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  10. jkwatsonft

    jkwatsonft Fanning the flames

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    Thanks for that Carl, and that's an angle I'd totally overlooked. Perhaps one day, when my £10 Million Pound research grant comes through... ;)

    Seriously, I'd love to dedicate some real time to working on this.

    Thanks again, appreciate the reply.

    Regards

    James
     
  11. Carl Grove

    Carl Grove Ephemeral Spectre

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    It's great to hear someone really interested in looking into time-related phenomena. You don't need millions really, with the internet you don't even have to send out questionnaires by post, a lot of useful work could be done on the cheap! I didn't get actively involved until I lost my main job and had time on my hands -- and the most expensive thing I've actually had to pay for was a search at the local record office.
     
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  12. XBergMann

    XBergMann Fear not, I mean no harm to your planet

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    Here is our Nige expanding on the topic, I might add that this is not the interview I remember but a different one although Nige still claims to be able to control time, maybe he is a Time Lord (cue dramatic music)

     
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  13. Vardoger

    Vardoger Skeptical by nature

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    A normal human can probably separate a second into 50 frames. If someone is able to separate a second into 100 frames it may look like they're slowing time down from their point of view. Is is probably necessary for professional drivers and pilots etc. to develop this ability.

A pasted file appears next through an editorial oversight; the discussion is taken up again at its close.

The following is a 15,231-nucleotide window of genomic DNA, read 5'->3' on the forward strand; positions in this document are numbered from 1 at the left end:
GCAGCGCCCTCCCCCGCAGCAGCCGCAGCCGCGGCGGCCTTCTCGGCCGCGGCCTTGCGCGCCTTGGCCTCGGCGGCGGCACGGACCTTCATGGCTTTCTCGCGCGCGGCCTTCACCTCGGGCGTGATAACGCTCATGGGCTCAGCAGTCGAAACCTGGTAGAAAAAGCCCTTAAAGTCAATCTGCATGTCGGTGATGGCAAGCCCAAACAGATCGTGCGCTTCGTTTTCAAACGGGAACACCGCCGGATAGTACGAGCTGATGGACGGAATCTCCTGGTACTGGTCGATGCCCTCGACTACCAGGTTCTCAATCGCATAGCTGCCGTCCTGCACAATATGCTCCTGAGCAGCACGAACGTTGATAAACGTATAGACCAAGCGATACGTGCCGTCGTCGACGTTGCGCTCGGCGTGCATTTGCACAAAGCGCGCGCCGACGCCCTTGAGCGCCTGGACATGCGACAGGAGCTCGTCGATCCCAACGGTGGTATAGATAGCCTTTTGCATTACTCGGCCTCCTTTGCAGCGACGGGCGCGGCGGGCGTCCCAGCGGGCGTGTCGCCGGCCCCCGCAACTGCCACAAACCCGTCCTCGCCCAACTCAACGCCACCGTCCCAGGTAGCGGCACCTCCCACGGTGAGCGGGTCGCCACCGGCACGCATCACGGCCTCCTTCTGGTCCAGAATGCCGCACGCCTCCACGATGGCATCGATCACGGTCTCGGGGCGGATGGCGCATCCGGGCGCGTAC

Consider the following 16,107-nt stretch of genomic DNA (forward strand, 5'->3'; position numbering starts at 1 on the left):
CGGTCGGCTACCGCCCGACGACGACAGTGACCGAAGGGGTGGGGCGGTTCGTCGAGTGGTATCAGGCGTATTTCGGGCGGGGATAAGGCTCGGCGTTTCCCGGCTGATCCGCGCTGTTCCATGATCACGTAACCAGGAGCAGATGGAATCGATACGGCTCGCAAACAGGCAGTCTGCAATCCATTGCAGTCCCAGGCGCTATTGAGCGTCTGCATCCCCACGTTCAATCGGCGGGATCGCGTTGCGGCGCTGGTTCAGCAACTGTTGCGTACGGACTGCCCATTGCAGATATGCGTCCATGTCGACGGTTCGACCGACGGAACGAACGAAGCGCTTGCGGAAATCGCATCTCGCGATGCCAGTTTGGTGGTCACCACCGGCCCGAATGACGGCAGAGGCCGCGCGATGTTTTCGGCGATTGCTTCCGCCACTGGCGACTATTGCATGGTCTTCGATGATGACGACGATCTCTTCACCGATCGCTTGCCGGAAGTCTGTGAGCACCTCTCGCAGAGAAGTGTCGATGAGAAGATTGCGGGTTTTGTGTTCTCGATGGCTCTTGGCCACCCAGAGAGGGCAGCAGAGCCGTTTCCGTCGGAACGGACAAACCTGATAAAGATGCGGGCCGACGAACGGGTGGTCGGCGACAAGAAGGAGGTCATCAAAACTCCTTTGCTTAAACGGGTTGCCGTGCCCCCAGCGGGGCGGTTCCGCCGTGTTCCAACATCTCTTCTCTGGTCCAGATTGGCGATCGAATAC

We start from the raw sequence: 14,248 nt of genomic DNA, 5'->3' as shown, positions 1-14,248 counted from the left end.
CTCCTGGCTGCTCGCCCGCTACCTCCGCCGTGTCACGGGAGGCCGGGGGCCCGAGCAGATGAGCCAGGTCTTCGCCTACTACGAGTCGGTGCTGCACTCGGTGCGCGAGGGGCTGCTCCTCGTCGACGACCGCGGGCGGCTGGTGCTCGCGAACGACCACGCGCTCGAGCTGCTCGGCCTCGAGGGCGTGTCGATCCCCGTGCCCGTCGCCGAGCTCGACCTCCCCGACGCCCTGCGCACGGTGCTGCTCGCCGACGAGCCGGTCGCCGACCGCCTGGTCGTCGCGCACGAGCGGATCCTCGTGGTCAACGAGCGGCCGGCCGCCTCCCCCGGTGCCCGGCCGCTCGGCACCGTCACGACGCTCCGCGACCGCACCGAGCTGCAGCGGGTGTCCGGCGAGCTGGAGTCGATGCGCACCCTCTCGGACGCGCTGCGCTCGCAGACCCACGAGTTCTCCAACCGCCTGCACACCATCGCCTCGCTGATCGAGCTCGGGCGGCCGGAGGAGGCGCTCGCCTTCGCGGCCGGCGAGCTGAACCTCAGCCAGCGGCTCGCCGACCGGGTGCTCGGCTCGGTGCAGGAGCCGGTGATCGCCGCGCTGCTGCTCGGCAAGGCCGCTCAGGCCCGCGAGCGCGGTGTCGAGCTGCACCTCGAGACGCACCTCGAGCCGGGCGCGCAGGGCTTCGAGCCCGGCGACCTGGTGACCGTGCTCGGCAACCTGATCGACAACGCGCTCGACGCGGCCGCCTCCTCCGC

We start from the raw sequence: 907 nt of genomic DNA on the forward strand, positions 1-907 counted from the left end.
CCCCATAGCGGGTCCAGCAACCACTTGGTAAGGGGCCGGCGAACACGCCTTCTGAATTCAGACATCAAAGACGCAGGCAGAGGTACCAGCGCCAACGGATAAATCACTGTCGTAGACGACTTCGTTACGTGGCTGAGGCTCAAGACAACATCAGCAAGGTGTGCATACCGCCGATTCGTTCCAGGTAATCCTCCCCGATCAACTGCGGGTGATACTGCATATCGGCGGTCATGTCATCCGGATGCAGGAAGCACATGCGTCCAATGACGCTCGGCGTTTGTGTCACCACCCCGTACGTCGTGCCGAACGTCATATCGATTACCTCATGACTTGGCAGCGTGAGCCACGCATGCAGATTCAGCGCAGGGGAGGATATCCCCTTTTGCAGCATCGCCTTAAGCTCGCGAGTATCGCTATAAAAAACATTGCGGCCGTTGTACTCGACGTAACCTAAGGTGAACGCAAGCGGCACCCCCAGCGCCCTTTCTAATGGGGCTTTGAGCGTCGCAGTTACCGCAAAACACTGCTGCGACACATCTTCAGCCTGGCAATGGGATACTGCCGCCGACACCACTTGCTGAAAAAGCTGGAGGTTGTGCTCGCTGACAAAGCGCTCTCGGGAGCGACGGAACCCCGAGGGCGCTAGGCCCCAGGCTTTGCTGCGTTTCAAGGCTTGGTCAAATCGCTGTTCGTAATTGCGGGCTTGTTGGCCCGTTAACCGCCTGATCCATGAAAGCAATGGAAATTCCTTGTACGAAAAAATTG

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  14. jkwatsonft

    jkwatsonft Fanning the flames

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    XBergMann, thanks for that, much appreciated. I'll give it a view when I have access to YouTube next.

    I've just started reading "The Labyrinth of Time" by Anthony Peake (https://www.amazon.co.uk/dp/B00995FS22/), and although I'm finding it a bit hard-going, there's a fascinating paragraph on the whole tortoise and the hare race, and which I'd like to quote here;

    /q

    Zeno's second paradox is officially known as the 'argument of Achilles' although most readers will recognize it as the story of the race between the tortoise and the hare. In modern times it has also been called the 'bisection paradox'. This asserts that in any race the slower runner can never be overtaken by a faster one who is pursuing.

    In the popular tortoise-and-hare version there is a 100 metre race. As the hare is a much faster runner than the tortoise,it is agreed that the tortoise will be given a 50-metre start. So it is only when the tortoise passes the halfway stage that the hare is allowed to shoot off in pursuit. The hare then runs 50 metres and arrives at the point that the tortoise had reached when the hare first started to race.

    In the time it has taken the hare to run that 50 metres the tortoise has strolled another metre.

    In order to catch up with its opponent the hare has to run the additional metre. However, as it takes an amount of time for the hare to cover this additional metre, the tortoise will have already moved nearer the finishing line.